Durham University Study Finds Fracking Related Earthquakes Are Unlikely to Be Felt

Fracking well in Wyoming. (Photo: Shutterstock.com)

Earthquakes have been touted as one of the negative effects of hydraulic fracturing to extract natural gas from shale rock. In fact, last year an Ohio tremor was purported to have been caused by fracking activities.

Although some studies claim to find evidence that the process pumping water and chemicals into the rock leads to earthquakes, a recent study is questioning just how likely it is such quakes would even be felt.

The results of a study released Wednesday from Durham University found fracking is “not significant” when it comes to causing earthquakes.

“We have examined not just fracking-related occurrences but all induced earthquakes – that is, those caused by human activity – since 1929. It is worth bearing in mind that other industrial-scale processes can trigger earthquakes including mining, filling reservoirs with water and the production of oil and gas. Even one of our cleanest forms of energy, geothermal, has some form in this respect,” professor Richard Davies with the Durham Energy Institute said in a statement.

“In almost all cases, the seismic events caused by hydraulic fracturing have been undetectable other than by geoscientists. It is also low compared to other manmade triggers. Earthquakes caused by mining can range from a magnitude of 1.6 to 5.6, reservoir-filling from 2.0 to 7.9 and waste disposal from 2.0 to 5.7.”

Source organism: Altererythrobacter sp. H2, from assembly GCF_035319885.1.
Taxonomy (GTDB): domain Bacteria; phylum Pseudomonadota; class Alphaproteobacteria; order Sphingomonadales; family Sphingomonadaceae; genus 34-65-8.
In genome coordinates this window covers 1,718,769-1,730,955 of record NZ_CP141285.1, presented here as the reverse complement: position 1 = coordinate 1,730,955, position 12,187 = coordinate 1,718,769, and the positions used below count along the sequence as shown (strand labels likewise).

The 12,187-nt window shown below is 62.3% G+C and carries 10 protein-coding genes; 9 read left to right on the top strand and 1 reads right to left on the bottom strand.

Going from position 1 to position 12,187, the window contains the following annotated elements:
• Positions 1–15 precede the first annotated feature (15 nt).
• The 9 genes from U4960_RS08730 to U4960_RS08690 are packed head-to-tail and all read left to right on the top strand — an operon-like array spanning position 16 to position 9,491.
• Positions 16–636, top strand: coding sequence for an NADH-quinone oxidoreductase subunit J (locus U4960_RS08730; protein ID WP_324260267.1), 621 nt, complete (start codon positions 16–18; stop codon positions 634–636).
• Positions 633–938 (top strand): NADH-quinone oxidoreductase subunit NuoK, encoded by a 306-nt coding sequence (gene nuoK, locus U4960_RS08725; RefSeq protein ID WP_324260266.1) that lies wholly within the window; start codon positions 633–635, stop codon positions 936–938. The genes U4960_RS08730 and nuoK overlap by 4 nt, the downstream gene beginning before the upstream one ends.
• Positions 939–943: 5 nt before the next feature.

Fracking activities, Davies said, release an amount of energy that is “equivalent to or even less than someone jumping off a ladder onto the floor.”

This is not to say fracking-related tremors can’t be felt. The press release about the research pointed out three examples, with the “largest ever” occurring in Canada’s Horn River Basin in 2011 with only a magnitude of 3.8. The issue, according to the study, comes when fracking is done near dormant faults that could be reactivated by the activity.

The quakes felt in Ohio last year that were said to have been related to fracking were between 2.7 and 4.0 on the Richter scale. A recent study also looked into the 4.8 and 5.7 magnitude quakes felt in Oklahoma in 2011. This study published in the journal Geology stated that the first quake was caused by fracking water, while the larger quake that occurred the next day was induced by the first earthquake and pre-existing tectonic stress, the Huffington Post reported.

Davies said although it is “extremely unlikely that any of us will ever be able to feel an earthquake caused by fracking,” it “cannot be ruled out completely.”

The researchers hope these findings could encourage the oil and gas industry to learn to avoid fault lines that are already stressed in order to prevent any larger quakes that could actually be felt. Davies also said the number of wells could be an issue to focus on as well.

Watch Davies discuss the results of the review:

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(H/T: Daily Mail)